Inhibitory factors of adenoviral replication or lysis, as well as silencing factors capable of reducing the expression of these inhibitory factors, can be identified by silencing cellular genes in target cells using RNAi, infecting these cells with a replication-competent virus and measuring the effect of the silencing on replication and/or lysis. As mentioned in the background of the invention, large-scale silencing factor libraries are already available in the form of synthetic siRNAs or of plasmids encoding shRNAs. Methods are in place to perform large scale transfection of individual members of the library (Bems et al., Nature 428(2004):431-437; Paddison et al., Nature 428(2004):427-431), which can be readily combined with infection by a replication-competent virus according to methods known in the art. For successful identification of inhibitory factors and silencing factors using such libraries, it is preferred to use a robust and quantitative assay for measuring virus replication and/or cell lysis, which should preferably be compatible with a robotic platform to automate the screening process. To measure adenoviral replication, we developed the replication-competent Ad5Δ24-SA-Luc virus that expresses the marker gene luciferase under regulation of the major late promoter (see Example 12). Because expression of luciferase from the genome of this virus is dependent on viral replication, luciferase expression in cells infected with this virus can be used as a sensitive marker for viral replication. To measure lysis of cells infected by the virus, colorimetric, fluorometric and chemiluminescent assays for the quantification of cell death and cell lysis, based on the measurement of lactate dehydrogenase activity released from the cytosol of damaged cells into the supernatant are already commercially available (Roche Applied Science; Cambrex; Promega).

Example 14

A conditionally replicating adenovirus according to Example 8 restores p53 function in cells expressing an adenovirus inhibitory factor being a p53 antagonist and overcomes delayed adenovirus replication and/or lysis due to expression of the adenovirus inhibitory factor in host cells.

The CRAds AdΔ24 and AdΔ24-p53 (Van Beusechem et al., Cancer Res. 62(2002):6165-6171) and AdΔ24.p53(L).H118E6 (see Example 8) were used to infect HPV-18-positive HeLa cervical cancer cells (obtained from the ATCC) at 10 PFU/cell, 24 hours after the HeLa cells had been transfected with 200 ng PG13-Luc plasmid (el-Deiry et al., Cell 75(1993):817-825) using LipofectAMINE Plus (Invitrogen) according to the manufacturer's protocol. PG13-Luc expresses the firefly luciferase gene driven by a p53-dependent promoter. Seventy-two hours after infection, the cells were lysed in Reporter Lysis Buffer (Promega) and chemiluminescence was measured using the Luciferase Chemiluminescent Assay System (Promega) and a Lumat LB 9507 luminometer. Measured relative light units were normalized on the basis of mock-infected controls. As can be seen in FIG. 3, functional p53 expression was elevated only marginally in AdΔ24-p53-infected cells compared to AdΔ24-infected cells, showing that p53 was effectively inhibited by HPV-18E6 protein in HeLa cells. In AdΔ24.p53(L).H118E6-infected cells, a substantially higher level of p53 activity was measured, showing that the HPV-18E6-specific shRNA in AdΔ24.p53(L).H118E6 had suppressed p53 inhibition in HeLa cells.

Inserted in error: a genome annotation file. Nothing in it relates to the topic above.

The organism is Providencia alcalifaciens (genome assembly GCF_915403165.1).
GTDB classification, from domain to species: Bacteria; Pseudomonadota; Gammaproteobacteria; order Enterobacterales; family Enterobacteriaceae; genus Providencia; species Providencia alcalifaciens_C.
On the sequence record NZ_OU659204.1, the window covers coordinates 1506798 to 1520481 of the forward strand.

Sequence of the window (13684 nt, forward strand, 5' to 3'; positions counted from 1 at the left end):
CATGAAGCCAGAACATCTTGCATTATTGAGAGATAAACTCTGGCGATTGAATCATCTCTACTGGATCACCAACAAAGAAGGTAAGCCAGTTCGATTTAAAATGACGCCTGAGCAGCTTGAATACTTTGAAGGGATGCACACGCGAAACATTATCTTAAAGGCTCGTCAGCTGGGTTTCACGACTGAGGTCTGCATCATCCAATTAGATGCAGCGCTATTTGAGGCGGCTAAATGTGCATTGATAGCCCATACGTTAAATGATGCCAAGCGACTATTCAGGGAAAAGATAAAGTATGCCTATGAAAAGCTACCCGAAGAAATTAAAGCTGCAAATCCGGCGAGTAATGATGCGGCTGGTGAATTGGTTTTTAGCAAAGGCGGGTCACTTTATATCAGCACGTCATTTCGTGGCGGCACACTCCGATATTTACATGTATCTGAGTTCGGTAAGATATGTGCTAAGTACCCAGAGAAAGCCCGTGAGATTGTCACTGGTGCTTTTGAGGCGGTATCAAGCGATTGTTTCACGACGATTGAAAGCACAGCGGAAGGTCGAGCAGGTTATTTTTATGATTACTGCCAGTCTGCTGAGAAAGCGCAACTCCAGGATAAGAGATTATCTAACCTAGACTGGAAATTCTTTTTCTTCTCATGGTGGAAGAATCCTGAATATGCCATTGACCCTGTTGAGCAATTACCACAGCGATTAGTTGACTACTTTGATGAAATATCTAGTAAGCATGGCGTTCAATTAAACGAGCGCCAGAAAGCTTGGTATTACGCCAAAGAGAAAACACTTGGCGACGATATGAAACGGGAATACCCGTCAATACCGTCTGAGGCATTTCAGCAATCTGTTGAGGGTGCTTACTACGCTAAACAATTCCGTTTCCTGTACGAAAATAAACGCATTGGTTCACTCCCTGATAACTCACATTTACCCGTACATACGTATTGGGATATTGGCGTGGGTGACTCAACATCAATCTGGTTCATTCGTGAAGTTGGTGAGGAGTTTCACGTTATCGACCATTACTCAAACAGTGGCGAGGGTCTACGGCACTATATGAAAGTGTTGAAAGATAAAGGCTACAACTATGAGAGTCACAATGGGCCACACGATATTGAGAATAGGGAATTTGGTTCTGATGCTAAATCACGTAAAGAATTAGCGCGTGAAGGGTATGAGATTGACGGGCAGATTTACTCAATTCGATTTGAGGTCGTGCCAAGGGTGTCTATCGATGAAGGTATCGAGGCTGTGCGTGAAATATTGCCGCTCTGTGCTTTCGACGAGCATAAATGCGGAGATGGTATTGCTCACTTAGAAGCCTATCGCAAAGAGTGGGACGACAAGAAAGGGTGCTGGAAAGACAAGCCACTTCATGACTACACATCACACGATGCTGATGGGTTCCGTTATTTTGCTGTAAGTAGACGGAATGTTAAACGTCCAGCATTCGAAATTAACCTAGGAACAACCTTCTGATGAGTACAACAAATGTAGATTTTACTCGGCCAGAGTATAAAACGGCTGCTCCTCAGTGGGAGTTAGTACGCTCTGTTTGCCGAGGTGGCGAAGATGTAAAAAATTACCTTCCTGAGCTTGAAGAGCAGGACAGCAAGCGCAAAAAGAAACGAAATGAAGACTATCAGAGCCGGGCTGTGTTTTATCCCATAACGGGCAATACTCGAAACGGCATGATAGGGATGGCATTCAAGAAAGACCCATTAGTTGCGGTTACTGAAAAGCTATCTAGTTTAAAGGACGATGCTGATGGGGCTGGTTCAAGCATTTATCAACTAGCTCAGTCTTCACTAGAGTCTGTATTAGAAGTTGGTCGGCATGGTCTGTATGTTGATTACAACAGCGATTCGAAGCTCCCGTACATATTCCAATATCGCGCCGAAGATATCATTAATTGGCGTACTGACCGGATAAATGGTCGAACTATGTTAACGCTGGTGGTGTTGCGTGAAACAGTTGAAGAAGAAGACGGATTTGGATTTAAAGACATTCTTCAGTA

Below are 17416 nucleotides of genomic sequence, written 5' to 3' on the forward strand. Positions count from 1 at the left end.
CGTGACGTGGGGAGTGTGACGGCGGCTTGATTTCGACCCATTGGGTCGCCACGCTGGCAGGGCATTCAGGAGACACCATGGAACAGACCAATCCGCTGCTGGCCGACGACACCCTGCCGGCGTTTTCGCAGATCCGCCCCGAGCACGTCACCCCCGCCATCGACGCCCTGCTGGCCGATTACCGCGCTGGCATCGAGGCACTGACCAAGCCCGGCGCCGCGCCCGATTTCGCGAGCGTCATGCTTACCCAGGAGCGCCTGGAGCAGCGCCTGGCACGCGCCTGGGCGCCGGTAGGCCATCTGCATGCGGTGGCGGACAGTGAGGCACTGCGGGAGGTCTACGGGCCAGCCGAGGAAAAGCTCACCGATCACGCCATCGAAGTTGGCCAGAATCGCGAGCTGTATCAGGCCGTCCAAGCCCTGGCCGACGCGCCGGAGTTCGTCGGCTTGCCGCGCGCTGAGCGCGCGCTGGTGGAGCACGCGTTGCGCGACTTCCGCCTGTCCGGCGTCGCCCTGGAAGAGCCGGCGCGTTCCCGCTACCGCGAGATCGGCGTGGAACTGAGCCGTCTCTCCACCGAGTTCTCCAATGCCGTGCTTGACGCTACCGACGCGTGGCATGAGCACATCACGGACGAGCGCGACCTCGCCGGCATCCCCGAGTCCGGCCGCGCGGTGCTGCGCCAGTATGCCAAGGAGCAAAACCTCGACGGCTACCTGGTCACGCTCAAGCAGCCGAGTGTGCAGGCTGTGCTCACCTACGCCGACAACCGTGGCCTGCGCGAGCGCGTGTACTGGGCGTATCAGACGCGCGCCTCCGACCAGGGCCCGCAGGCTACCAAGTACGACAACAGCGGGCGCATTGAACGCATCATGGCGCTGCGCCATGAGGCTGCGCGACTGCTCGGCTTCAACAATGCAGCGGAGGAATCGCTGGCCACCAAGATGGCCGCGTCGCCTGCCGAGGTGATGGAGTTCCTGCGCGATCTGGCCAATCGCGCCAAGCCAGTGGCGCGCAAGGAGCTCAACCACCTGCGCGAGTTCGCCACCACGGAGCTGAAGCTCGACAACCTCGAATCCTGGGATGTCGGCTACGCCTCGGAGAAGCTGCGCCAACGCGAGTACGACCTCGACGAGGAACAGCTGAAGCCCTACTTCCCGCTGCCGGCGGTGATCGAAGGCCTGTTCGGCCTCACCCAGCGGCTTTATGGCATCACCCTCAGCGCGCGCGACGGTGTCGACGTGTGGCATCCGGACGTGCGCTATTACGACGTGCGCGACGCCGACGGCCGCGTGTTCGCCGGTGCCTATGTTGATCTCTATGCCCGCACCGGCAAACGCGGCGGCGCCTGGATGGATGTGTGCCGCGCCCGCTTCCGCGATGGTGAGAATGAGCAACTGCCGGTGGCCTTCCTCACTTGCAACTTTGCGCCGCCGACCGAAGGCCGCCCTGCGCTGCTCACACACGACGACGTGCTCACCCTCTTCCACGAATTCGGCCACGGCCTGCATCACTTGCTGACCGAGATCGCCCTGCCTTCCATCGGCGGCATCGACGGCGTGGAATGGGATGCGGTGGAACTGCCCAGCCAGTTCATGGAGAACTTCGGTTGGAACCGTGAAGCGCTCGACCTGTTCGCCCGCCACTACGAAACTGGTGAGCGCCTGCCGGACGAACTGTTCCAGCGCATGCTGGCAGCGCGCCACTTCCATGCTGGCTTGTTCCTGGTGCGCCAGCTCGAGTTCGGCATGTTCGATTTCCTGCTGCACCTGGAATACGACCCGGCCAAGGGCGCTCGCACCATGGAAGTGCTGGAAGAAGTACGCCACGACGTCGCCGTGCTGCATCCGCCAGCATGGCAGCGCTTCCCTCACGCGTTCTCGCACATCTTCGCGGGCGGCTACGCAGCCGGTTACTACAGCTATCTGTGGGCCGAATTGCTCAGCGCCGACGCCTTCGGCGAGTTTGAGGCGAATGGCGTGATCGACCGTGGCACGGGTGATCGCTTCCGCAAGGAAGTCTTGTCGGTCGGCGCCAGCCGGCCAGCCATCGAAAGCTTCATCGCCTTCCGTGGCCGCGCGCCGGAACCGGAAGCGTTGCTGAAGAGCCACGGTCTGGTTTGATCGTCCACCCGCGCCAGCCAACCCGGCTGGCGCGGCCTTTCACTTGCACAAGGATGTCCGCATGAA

To investigate if silencing of HPV-18E6 by AdΔ24.p53(L).H118E6 would lead to specific enhancement of adenovirus replication and/or lysis in HPV-18-positive cancer cells, AdΔ24, AdΔ24-p53 and AdΔ24.p53(L).H118E6 were used to infect HeLa cells or HPV-16-positive SiHa cervical cancer cells (obtained from the ATCC). Since the H118E6 shRNA is specific for HPV-18E6 and does thus not suppress HPV-16E6, SiHa cells served as negative controls. Previously, we have found that efficacy enhancement by p53 expression in some cancer cell lines exceeds 100-fold (Van Beusechem et al., Cancer Res. 62(2002):6165-6171). One of these cell lines, breast cancer cell line MDA-MB-231, was included as positive control. Cells were seeded 5E4 per well in 24-well plates and infection was done the next day at virus doses ranging from 5 to 5E5 infectious viruses per well. After one hour, the medium was replaced and cells were subsequently cultured for 20 days with 50% medium changes every three to four days. During culture, the replication-competent adenoviruses are allowed to lyse their host cells, releasing their progeny, which can then infect new host cells. The more effective the virus life cycle (replication, cell lysis and re-infection) proceeds, the less initial virus inoculum is required to eradicate the cells in culture. After 20 days, the culture medium was removed and remaining adherent cells were fixed for 20 minutes at room temperature in 4% (v/v) formaldehyde in PBS, and stained using 10 g/l crystal violet dye in 70% (v/v) ethanol for 20 minutes at room temperature. After several washes with water, the culture plates were air dried and scanned on a Bio-Rad GS-690 imaging densitometer. FIG. 4 shows that AdΔ24-p53 was approximately 1000-times, 10-times and less than 10-times more effective against MDA-MB-231, SiHa and HeLa cells, respectively, than AdΔ24. Thus, p53 expression augmented adenovirus lytic replication in HPV-positive cervical cancer cells, but not by far as profound as in HPV-negative cancer cells. Importantly, AdΔ24.p53(L).H118E6 was approximately ten times more effective against HPV18-positive HeLa cells than AdΔ24-p53, but similarly effective as AdΔ24-p53 against HPV-negative MDA-MB-231 and HPV18-negative SiHa cells. This showed that expressing a short hairpin RNA silencing factor directed against an adenovirus inhibitory factor (HPV18E6) specifically relieved delayed adenovirus replication and/or lysis in host cells expressing the adenovirus inhibitory factor.